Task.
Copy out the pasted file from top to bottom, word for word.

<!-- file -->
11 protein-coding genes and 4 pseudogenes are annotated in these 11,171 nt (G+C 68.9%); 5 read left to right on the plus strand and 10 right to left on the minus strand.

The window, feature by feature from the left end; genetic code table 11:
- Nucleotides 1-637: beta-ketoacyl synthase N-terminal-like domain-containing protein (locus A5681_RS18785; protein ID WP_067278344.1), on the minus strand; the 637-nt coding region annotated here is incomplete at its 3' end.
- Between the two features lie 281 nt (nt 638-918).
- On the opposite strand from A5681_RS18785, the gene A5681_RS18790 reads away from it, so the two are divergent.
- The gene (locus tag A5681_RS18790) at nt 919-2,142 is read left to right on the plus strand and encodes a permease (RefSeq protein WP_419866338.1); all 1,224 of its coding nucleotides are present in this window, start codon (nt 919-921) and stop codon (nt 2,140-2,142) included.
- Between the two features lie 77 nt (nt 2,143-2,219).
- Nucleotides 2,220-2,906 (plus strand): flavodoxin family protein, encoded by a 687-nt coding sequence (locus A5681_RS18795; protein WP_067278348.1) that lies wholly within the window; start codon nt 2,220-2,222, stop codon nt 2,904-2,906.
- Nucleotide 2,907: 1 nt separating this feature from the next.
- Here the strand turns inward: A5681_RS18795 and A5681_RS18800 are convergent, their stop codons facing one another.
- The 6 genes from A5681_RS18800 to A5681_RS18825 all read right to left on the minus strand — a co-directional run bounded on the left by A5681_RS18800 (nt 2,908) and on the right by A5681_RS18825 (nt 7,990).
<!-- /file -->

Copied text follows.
11 protein-coding genes and 4 pseudogenes are annotated in these 11,171 nt (G+C 68.9%); 5 read left to right on the plus strand and 10 right to left on the minus strand.

The window, feature by feature from the left end; genetic code table 11:
- Nucleotides 1-637: beta-ketoacyl synthase N-terminal-like domain-containing protein (locus A5681_RS18785; protein ID WP_067278344.1), on the minus strand; the 637-nt coding region annotated here is incomplete at its 3' end.
- Between the two features lie 281 nt (nt 638-918).
- On the opposite strand from A5681_RS18785, the gene A5681_RS18790 reads away from it, so the two are divergent.
- The gene (locus tag A5681_RS18790) at nt 919-2,142 is read left to right on the plus strand and encodes a permease (RefSeq protein WP_419866338.1); all 1,224 of its coding nucleotides are present in this window, start codon (nt 919-921) and stop codon (nt 2,140-2,142) included.
- Between the two features lie 77 nt (nt 2,143-2,219).
- Nucleotides 2,220-2,906 (plus strand): flavodoxin family protein, encoded by a 687-nt coding sequence (locus A5681_RS18795; protein WP_067278348.1) that lies wholly within the window; start codon nt 2,220-2,222, stop codon nt 2,904-2,906.
- Nucleotide 2,907: 1 nt separating this feature from the next.
- Here the strand turns inward: A5681_RS18795 and A5681_RS18800 are convergent, their stop codons facing one another.
- The 6 genes from A5681_RS18800 to A5681_RS18825 all read right to left on the minus strand — a co-directional run bounded on the left by A5681_RS18800 (nt 2,908) and on the right by A5681_RS18825 (nt 7,990).